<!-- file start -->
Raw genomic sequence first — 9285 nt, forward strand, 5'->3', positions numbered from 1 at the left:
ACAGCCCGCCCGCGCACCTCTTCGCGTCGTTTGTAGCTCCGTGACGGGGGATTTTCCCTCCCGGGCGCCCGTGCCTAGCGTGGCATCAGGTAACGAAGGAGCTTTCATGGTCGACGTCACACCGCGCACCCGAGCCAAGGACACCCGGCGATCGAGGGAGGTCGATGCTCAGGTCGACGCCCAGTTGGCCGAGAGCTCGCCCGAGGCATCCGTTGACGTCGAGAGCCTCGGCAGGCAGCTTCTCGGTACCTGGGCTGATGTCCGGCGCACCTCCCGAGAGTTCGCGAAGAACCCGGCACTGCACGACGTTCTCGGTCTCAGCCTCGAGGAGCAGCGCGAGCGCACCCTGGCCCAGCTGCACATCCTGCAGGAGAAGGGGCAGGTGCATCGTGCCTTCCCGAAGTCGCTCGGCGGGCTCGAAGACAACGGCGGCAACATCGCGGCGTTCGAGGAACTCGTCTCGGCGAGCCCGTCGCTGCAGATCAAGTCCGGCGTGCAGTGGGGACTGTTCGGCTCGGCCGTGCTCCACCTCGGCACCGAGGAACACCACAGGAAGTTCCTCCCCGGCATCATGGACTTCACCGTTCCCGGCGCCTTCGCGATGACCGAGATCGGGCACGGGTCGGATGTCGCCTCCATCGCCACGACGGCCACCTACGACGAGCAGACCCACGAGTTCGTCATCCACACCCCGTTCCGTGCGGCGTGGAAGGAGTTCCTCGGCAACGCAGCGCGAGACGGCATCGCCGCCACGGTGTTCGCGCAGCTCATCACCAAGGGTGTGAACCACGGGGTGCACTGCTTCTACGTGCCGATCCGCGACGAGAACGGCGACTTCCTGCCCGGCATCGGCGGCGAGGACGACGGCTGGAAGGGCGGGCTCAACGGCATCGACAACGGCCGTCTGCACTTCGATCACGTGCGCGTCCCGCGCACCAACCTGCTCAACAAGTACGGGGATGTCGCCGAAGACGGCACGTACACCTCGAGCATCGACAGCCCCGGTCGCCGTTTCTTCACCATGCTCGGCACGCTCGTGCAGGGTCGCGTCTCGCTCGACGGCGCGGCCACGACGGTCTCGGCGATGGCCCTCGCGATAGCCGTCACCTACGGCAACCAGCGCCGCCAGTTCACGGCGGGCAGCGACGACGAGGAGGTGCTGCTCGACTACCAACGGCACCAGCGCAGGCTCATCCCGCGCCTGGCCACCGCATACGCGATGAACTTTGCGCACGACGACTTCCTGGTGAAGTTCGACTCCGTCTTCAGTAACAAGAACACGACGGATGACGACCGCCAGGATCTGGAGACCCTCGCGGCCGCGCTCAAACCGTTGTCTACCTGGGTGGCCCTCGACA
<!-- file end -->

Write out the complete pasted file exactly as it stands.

Raw genomic sequence first — 9285 nt, forward strand, 5'->3', positions numbered from 1 at the left:
ACAGCCCGCCCGCGCACCTCTTCGCGTCGTTTGTAGCTCCGTGACGGGGGATTTTCCCTCCCGGGCGCCCGTGCCTAGCGTGGCATCAGGTAACGAAGGAGCTTTCATGGTCGACGTCACACCGCGCACCCGAGCCAAGGACACCCGGCGATCGAGGGAGGTCGATGCTCAGGTCGACGCCCAGTTGGCCGAGAGCTCGCCCGAGGCATCCGTTGACGTCGAGAGCCTCGGCAGGCAGCTTCTCGGTACCTGGGCTGATGTCCGGCGCACCTCCCGAGAGTTCGCGAAGAACCCGGCACTGCACGACGTTCTCGGTCTCAGCCTCGAGGAGCAGCGCGAGCGCACCCTGGCCCAGCTGCACATCCTGCAGGAGAAGGGGCAGGTGCATCGTGCCTTCCCGAAGTCGCTCGGCGGGCTCGAAGACAACGGCGGCAACATCGCGGCGTTCGAGGAACTCGTCTCGGCGAGCCCGTCGCTGCAGATCAAGTCCGGCGTGCAGTGGGGACTGTTCGGCTCGGCCGTGCTCCACCTCGGCACCGAGGAACACCACAGGAAGTTCCTCCCCGGCATCATGGACTTCACCGTTCCCGGCGCCTTCGCGATGACCGAGATCGGGCACGGGTCGGATGTCGCCTCCATCGCCACGACGGCCACCTACGACGAGCAGACCCACGAGTTCGTCATCCACACCCCGTTCCGTGCGGCGTGGAAGGAGTTCCTCGGCAACGCAGCGCGAGACGGCATCGCCGCCACGGTGTTCGCGCAGCTCATCACCAAGGGTGTGAACCACGGGGTGCACTGCTTCTACGTGCCGATCCGCGACGAGAACGGCGACTTCCTGCCCGGCATCGGCGGCGAGGACGACGGCTGGAAGGGCGGGCTCAACGGCATCGACAACGGCCGTCTGCACTTCGATCACGTGCGCGTCCCGCGCACCAACCTGCTCAACAAGTACGGGGATGTCGCCGAAGACGGCACGTACACCTCGAGCATCGACAGCCCCGGTCGCCGTTTCTTCACCATGCTCGGCACGCTCGTGCAGGGTCGCGTCTCGCTCGACGGCGCGGCCACGACGGTCTCGGCGATGGCCCTCGCGATAGCCGTCACCTACGGCAACCAGCGCCGCCAGTTCACGGCGGGCAGCGACGACGAGGAGGTGCTGCTCGACTACCAACGGCACCAGCGCAGGCTCATCCCGCGCCTGGCCACCGCATACGCGATGAACTTTGCGCACGACGACTTCCTGGTGAAGTTCGACTCCGTCTTCAGTAACAAGAACACGACGGATGACGACCGCCAGGATCTGGAGACCCTCGCGGCCGCGCTCAAACCGTTGTCTACCTGGGTGGCCCTCGACA